A senior Turkish delegation headed by Foreign Minister Mevlut Cavusoglu has arrived in the Libyan capital Tripoli to hold talks with Libya's internationally recognised government.
Cavusoglu was accompanied by Finance Minister Berat Albayrak and intelligence chief Hakan Fidan on Wednesday.More: Hundreds more Russian mercenaries flee western Libya: GNA forces Is Libya's Khalifa Haftar on the way out? Russian group's 1,200 mercenaries fighting in Libya: UN report
During the visit, the Turkish officials discussed the "latest developments in the crisis" in Libya and the "international efforts to resolve it" with Fayez al-Sarraj, head of the UN-brokered Government of National Accord (GNA), according to a GNA statement.
The meeting also covered the "monitoring of the implementation of the military and security memorandum of understanding" concluded in November 2019 between Tripoli and Ankara, the statement added.
It was under this controversial agreement that Ankara had reinforced its military support of the GNA, tilting the balance against in a conflict against forces aligned with the renegade military commander Khalifa Haftar, who is supported by Russia, Egypt and the United Arab Emirates.
Libya has been in chaos since the 2011 NATO-backed uprising that toppled Muammar Gaddafi and has been split since 2014 between rival administrations in Tripoli and the eastern city of Benghazi.
Turkish Foreign Minister Mevlut Cavusoglu met GNA Prime Minister Fayez al-Sarraj during the unannounced visit on Wednesday [Anadolu]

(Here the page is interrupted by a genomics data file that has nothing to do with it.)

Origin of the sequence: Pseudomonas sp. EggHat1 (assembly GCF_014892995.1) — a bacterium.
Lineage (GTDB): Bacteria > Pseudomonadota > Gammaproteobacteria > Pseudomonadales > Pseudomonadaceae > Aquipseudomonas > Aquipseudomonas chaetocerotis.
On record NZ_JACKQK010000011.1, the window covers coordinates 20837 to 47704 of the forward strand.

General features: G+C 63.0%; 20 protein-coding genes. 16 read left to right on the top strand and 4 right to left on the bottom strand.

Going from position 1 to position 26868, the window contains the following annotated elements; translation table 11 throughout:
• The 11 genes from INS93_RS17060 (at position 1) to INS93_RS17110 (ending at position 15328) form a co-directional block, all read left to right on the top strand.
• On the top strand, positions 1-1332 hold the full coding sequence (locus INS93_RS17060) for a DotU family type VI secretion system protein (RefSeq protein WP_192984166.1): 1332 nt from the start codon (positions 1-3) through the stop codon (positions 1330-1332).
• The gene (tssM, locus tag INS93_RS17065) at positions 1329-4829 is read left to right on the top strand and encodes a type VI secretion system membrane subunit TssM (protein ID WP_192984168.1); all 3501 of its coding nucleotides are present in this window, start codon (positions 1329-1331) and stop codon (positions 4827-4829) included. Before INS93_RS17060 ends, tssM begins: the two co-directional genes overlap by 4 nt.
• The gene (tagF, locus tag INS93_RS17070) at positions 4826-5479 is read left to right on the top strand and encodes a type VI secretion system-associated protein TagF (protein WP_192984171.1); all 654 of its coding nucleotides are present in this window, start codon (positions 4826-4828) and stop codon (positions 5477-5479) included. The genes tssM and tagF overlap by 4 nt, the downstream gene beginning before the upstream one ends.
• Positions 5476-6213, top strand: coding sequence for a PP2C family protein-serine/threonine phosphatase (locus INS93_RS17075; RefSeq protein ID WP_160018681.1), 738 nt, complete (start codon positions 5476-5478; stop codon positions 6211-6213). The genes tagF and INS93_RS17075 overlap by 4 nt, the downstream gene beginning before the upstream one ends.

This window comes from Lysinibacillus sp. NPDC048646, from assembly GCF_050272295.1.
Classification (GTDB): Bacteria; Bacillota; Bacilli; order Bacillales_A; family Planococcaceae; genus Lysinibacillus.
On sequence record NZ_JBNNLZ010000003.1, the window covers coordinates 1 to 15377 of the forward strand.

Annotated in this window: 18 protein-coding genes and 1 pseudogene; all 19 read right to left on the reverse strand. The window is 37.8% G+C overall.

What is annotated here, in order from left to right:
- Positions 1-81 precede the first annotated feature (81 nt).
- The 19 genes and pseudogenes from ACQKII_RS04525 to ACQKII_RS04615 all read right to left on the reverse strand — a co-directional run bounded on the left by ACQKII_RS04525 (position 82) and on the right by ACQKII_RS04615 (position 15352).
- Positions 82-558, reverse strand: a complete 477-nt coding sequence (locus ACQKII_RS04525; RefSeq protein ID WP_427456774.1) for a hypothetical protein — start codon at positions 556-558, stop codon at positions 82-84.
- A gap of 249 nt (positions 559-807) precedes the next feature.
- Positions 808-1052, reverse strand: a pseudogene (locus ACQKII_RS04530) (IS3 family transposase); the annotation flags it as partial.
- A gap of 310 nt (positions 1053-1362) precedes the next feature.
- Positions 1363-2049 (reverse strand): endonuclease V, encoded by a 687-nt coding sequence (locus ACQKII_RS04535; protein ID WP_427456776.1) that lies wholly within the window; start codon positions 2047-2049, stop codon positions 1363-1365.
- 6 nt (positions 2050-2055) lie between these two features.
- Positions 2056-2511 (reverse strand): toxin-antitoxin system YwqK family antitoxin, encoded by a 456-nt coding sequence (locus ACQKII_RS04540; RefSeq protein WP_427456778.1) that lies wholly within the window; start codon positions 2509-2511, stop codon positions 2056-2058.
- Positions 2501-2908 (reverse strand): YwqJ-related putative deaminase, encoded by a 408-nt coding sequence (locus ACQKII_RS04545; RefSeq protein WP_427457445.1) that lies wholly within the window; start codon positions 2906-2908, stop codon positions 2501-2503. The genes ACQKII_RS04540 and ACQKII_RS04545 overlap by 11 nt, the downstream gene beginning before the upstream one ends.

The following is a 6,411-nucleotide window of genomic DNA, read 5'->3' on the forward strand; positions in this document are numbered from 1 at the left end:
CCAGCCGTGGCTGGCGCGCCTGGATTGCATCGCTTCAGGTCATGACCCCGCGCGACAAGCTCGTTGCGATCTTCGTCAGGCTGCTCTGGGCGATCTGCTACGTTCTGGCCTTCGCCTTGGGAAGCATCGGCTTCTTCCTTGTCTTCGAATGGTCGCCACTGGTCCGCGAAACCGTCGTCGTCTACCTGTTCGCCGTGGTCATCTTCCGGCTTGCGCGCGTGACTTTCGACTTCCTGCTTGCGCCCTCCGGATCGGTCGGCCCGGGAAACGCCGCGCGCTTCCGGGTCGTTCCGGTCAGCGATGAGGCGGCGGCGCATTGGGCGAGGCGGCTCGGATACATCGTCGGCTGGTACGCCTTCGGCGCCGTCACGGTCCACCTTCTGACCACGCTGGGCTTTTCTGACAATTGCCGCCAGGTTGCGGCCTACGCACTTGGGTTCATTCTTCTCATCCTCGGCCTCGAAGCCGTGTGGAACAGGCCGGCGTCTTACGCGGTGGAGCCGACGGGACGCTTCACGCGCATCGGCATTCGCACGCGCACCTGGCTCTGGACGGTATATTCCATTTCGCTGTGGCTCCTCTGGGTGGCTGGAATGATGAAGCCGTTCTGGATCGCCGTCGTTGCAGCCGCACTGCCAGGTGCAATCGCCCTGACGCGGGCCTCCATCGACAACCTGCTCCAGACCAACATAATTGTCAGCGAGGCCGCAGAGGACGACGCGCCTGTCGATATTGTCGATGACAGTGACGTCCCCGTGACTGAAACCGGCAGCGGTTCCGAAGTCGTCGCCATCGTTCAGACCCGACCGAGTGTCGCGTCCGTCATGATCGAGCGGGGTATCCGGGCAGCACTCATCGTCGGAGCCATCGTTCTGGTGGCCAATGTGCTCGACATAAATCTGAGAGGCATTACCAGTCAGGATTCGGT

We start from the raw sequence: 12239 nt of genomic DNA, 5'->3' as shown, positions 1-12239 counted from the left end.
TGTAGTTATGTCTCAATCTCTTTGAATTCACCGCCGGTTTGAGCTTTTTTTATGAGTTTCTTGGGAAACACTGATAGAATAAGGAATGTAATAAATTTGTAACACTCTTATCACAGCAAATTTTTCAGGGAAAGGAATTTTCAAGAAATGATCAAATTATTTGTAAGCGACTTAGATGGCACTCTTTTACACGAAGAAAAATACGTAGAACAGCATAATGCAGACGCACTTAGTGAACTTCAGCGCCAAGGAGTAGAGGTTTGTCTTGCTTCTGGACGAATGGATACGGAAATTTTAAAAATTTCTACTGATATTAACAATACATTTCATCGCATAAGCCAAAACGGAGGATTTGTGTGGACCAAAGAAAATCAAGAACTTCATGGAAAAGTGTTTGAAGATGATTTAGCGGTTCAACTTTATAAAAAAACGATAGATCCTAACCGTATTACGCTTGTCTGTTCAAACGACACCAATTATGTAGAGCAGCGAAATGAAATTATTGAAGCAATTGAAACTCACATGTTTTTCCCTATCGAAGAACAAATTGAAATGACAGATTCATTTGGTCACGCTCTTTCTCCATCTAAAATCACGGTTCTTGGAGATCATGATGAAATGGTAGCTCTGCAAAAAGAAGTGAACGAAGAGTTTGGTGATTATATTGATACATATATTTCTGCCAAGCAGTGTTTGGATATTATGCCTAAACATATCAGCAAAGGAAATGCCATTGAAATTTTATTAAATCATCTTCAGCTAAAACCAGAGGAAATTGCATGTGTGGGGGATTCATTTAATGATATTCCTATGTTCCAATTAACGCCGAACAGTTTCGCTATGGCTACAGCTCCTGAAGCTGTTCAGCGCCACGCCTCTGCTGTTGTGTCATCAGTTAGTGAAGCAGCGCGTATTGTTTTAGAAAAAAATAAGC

Ankara's increase in military support led to a shift in the conflict's front lines in recent weeks, as pro-GNA forces pushed back Haftar's forces, which include his self-styled Libyan National Army (LNA) and other allied militias, from most of northwest Libya towards the central coastal city of Sirte.
The GNA and the LNA have returned to ceasefire talks, but the UN, which is brokering the discussions, has warned of a possible major escalation due to the flow of weapons and fighters into Libya despite an arms embargo.
The LNA controls eastern Libya and much of the south, where some of the main oilfields, the source of most of the North African country's external revenue, are located.
However, the National Oil Corporation (NOC) and Central Bank, the only bodies allowed to sell Libyan oil according to international agreements, are located in Tripoli and controlled by the GNA.
Oil exports have been frozen for most of this year after eastern-based forces blockaded the ports, including the main ones near Sirte.
Last week, the NOC briefly restarted production at two of the main oilfields, but was forced to close them again after a few hours.